• Gain an awareness of the commercial, behavioural and social contexts of professional environments
  • Earn money!

If you are a current student or a recent graduate looking to gain some experience, earn money and succeed, then this platform is for you.


To apply please register and email CV’s to raptor@northampton.ac.uk

FREE Marketing Review for the Month of July

Posted on Jun 23, 2017

We like to help you as much as possible, here at Raptor, and for the month of July, we are offering FREE insight into your business marketing needs. The Raptor Marketing Review consists of a face-to-face consultation where we take you through a specially designed questionnaire to gain a thorough understanding of your business and its marketing needs. We look at everything you are currently doing on your chosen marketing channels and review it! Following the consultation, we prepare a report covering:

  • Company goals

  • Current marketing activity overview and results

  • Target market/audience

  • Current marketing activity assessment

  • Recommended changes

  • Website

  • healthcheck

If you would like to take advantage of our free reviews GET IN TOUCH

Students use their consultancy skills to shake up a local business

Posted on Nov 07, 2016

During the last term Raptor Consultancy was involved in a number of projects, our student teams were engaged in supporting businesses throughout Northamptonshire and beyond. One of the standout innovative projects involved delivering a Democracy Audit for the first time.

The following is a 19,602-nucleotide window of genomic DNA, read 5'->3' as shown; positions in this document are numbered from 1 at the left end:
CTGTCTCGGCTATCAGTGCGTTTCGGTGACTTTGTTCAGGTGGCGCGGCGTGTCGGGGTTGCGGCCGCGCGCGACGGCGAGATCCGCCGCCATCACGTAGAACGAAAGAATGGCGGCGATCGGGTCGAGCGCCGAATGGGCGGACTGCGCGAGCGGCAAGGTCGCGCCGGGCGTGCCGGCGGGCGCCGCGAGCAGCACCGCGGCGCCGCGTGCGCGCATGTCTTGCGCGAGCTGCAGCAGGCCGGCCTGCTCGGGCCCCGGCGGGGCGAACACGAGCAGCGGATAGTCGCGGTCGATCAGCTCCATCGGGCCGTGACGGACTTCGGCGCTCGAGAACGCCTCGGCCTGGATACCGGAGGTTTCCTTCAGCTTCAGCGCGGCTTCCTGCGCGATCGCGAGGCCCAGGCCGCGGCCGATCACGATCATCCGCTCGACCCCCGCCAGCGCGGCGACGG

What is a “democracy audit” and why should it matter?

“Well, a democracy audit is an assessment of an organisation's internal democracy, and it should matter only to people with an interest in democracy”.

So said Martin Strube, a partner at Co-operative Solutions, a Northampton based co-operative partnership.

“Co-operators, community groups, voluntary organisations, trade unions, working men's clubs, charitable trusts.  All of these should have an interest in the quality of the democracy they are experiencing and how that quality might compare to similar groups and organisations.” 

Last term this audit formed the basis of a work experience module for students at the University of Northampton.  Four business studies students were engaged in running an audit at a locally based cooperative organisation. Guided by Martin and the Raptor Student Consultancy scheme, the students observed meetings, looked through archives, interviewed members, and generated reports. 

Meeting for the first time at the Library Café, Martin and the students quickly developed a rapport.  Martin introduced the concept and explained what he was trying to achieve:

“We are trialling a tool for comparing democracies and the efficiencies of those democracies.  We're looking at ways of making the comparisons empirical/numerical as well as anecdotal.”

Over a period of several weeks, Martin and the students observed meetings, interviewed staff, and ploughed through documentation. 

Arising out of this experience, they commented:

“It was great to be a part of building this new process and implementing in a real scenario. We were able to achieve the goal of measuring democracy within a commercial co-operative setting and providing fresh insights.”

Alex Fuentes added that “Thinking deeper about business processes and speaking with people at all levels are key aspects that I will look to apply during my career.”

Thu Nguyen stated “Raptor has been great for teamwork and working with organisations to learn some professional skills.”

The host organisation commented: “The whole team were amazing and we have truly benefitted from the whole experience. The results of the audit provided us with some insightful recommendations and we feel like we’re in a much more informed position moving forward. Thank you for all the hard work.” 


To hear more about the Democracy Audit, interested parties are invited to attend a regional co-operative conference and seminar being hosted by Northampton University on November the 9th.  Contact 01604 893570 for more details.